There is a bill before the legislature that would prevent you from selling your property into an LLC you owned, or to your children, or to any desired recipient.
Consolidated Amendment “A” to H.4879 H.4887 An Act enabling partnerships for growth
Consolidated Amendment A to H.4879 H.4887, about to be conferenced and sent to the governor for signature, would:
- Delay sale of occupied buildings for six months until a nonprofit has a chance to step in and buy the building;
- Perpetuate the mistake of TOPA made by Washington DC thirty years ago, since partially repealed;
- Force owners to pay for rights we already have; and
- Reduce the tax base in your town and city, putting more burden on fewer remaining owners.
The proposal was heard by the legislature as a separate bill and effectively tabled on January 14, but as an amendment to the unrelated “partnerships for growth” bill it now stands a chance at becoming law.
We must stop this partisan bill. There is an easy alternative to the measures proposed.
We have prepared detailed talking points opposed to Consolidated Amendment “A” of H.4879 H.4887, which we need you to use at the earliest opportunity by calling Reps and Senators:
MassLandlords urges all owners and managers to contact their Reps and Senators to oppose the bill amendment using the talking points below. If you have questions before taking action, reply or call 774-314-1896 and leave a voicemail, we will help you prepare.
Your Rep & Senator Both Want to Hear from You on H.4887
Legislators depend on a connection with their constituents to get reelected. If they aren’t aware of what’s good and bad, they will make bad choices. You may be the only person who is calling them about an issue. Every voice matters.
1a. Find your Rep and Senator
First find and call the rep and senator where you live. If you have time, also call where each property you own is located.
Click the bill link to see if your Rep and Senator sponsored the bill or are on the underlying committee.
Prepare to have the conversation in a flexible order; make notes to hit all your points.
2. Call and Start by Asking Permission to Share Your Viewpoint:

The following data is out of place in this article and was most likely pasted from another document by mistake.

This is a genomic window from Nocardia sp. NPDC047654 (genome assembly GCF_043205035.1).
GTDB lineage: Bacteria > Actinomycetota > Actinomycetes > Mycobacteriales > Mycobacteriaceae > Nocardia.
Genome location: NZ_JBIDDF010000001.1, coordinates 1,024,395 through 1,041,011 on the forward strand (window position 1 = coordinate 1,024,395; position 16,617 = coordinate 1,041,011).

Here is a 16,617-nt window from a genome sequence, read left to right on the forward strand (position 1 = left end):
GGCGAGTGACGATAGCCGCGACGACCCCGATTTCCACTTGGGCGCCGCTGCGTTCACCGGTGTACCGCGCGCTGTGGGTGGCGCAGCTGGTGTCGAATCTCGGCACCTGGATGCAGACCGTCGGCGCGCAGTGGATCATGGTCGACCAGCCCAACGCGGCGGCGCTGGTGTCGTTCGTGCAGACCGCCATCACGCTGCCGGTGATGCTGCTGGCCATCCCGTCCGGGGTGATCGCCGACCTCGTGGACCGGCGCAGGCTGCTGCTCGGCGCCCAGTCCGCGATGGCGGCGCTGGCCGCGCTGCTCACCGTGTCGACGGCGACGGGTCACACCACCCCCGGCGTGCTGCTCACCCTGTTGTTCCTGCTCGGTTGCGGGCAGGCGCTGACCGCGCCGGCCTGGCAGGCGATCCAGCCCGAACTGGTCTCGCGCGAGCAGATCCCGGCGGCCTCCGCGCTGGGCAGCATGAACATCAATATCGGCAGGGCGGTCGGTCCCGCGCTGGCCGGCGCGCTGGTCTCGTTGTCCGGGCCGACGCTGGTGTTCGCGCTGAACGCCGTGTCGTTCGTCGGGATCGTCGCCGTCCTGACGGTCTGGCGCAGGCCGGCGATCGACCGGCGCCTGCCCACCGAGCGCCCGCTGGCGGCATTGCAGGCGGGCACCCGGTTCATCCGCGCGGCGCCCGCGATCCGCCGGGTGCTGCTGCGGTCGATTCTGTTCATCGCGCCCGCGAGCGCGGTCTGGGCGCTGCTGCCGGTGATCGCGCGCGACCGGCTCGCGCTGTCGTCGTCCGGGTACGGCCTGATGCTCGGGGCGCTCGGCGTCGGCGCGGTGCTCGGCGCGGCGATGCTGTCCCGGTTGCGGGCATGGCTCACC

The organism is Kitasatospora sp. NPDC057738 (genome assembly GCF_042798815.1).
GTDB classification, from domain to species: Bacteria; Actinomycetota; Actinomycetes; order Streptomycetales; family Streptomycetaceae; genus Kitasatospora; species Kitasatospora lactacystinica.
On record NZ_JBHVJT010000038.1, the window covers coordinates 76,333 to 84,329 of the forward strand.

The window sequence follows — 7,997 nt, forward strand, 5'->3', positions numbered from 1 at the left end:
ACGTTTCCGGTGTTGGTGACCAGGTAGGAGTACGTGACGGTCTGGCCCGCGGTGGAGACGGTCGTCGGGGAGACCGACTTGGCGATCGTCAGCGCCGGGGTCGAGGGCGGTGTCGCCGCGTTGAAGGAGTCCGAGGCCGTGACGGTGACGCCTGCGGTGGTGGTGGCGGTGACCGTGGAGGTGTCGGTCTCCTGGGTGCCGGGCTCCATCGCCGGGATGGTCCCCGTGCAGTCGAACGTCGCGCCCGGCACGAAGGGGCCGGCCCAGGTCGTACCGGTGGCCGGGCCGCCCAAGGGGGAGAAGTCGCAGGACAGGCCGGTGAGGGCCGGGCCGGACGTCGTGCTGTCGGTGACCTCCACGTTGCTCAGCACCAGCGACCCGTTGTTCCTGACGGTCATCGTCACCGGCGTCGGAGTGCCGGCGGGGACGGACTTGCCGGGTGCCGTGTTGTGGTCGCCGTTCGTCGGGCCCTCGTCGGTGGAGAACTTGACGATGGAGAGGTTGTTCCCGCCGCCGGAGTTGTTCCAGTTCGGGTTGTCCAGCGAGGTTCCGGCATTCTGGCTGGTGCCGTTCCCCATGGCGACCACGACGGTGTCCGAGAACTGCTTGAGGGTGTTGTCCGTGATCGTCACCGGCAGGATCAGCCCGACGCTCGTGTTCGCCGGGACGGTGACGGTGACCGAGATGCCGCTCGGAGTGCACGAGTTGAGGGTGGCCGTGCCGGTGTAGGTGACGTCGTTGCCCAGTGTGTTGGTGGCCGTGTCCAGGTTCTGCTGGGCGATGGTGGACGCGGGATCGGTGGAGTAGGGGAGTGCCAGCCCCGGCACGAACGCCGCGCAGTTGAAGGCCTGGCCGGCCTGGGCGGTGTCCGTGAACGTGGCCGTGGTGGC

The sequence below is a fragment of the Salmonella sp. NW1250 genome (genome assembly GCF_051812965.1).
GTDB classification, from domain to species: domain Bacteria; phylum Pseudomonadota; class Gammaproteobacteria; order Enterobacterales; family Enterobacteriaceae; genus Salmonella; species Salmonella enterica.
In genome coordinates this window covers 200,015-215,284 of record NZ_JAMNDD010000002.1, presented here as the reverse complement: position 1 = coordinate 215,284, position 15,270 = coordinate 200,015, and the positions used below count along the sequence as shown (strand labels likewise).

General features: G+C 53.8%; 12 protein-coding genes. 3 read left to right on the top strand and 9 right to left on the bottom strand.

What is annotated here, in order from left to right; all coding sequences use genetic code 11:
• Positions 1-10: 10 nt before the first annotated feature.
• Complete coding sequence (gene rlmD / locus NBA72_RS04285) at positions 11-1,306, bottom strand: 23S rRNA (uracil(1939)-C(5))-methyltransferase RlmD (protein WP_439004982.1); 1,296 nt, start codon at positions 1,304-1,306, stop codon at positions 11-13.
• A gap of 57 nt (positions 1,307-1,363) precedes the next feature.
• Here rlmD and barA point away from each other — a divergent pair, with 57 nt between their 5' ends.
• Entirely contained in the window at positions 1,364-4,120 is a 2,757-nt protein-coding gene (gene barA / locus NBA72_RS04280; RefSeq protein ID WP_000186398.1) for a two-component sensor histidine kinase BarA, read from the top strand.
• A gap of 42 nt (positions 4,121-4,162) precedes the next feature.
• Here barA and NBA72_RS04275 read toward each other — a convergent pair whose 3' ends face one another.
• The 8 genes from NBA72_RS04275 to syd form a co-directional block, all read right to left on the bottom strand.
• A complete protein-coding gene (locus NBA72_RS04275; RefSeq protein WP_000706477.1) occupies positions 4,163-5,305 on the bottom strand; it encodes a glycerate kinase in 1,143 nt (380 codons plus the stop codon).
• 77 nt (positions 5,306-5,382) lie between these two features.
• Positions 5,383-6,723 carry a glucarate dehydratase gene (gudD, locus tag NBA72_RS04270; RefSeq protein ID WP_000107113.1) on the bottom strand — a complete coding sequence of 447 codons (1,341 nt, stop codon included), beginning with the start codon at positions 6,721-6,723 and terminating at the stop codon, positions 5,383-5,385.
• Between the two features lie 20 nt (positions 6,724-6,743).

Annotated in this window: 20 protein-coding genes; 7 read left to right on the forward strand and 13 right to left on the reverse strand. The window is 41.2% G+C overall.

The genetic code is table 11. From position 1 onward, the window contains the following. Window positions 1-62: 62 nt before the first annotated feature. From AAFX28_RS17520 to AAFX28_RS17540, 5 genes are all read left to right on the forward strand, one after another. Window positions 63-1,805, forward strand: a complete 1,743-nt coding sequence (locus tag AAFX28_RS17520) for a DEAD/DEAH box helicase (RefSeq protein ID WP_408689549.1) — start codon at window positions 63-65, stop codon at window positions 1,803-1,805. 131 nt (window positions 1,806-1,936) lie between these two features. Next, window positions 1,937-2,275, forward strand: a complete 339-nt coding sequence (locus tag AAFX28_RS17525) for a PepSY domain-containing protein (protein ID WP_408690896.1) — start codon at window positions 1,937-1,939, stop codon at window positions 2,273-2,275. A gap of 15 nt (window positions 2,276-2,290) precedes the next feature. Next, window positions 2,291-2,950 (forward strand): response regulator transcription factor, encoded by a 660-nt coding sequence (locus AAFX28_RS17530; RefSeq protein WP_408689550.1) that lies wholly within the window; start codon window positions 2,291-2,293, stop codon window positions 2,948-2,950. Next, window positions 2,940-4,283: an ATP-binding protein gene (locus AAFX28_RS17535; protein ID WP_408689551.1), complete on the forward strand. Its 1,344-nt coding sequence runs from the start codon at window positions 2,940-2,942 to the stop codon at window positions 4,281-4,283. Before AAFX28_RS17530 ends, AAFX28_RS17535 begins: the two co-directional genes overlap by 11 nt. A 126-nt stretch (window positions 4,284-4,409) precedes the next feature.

You probably will be put through to the legislator’s aide. This is OK. The aide will tell the legislator what you said. Adjust these to reflect reality:
1. “I’m a MassLandlords member/participant…” or “I’m a landlord…” “…living/working in your district.”
2. 2. “I’m ________ (insert your own adjective but do not swear: concerned; outraged; despondent) about an amendment to H.4887 An Act enabling partnerships for growth called “Tenant Opportunity to Purchase”. Can I tell you about it?” (listen for their response; if it’s a bad time, schedule a call back.)
3. Acknowledge their Current Position:
If they sponsored: “This is something you have cosponsored. I’m asking you to reconsider.”
If they did not sponsor: “Please I’m asking you to oppose this legislation.”
Always: “I have 4 reasons why this amendment is terrible.”
4. Share Four Official Talking Points.
1. Say “One:” The stated intent of TOPA is to prevent displacement by giving elderly, disabled, and low-income renters more time to buy their building when it goes up for sale.
a. Elderly, disabled, and low-income people already have the right to purchase. They are renting usually for reasons unrelated to how fast the market moves, for instance, not being able to take care of a building themselves.
b. The underlying intent of this bill is actually to have such renters assign their rights to nonprofits, who do have the ability to take care of a building with staff and grants.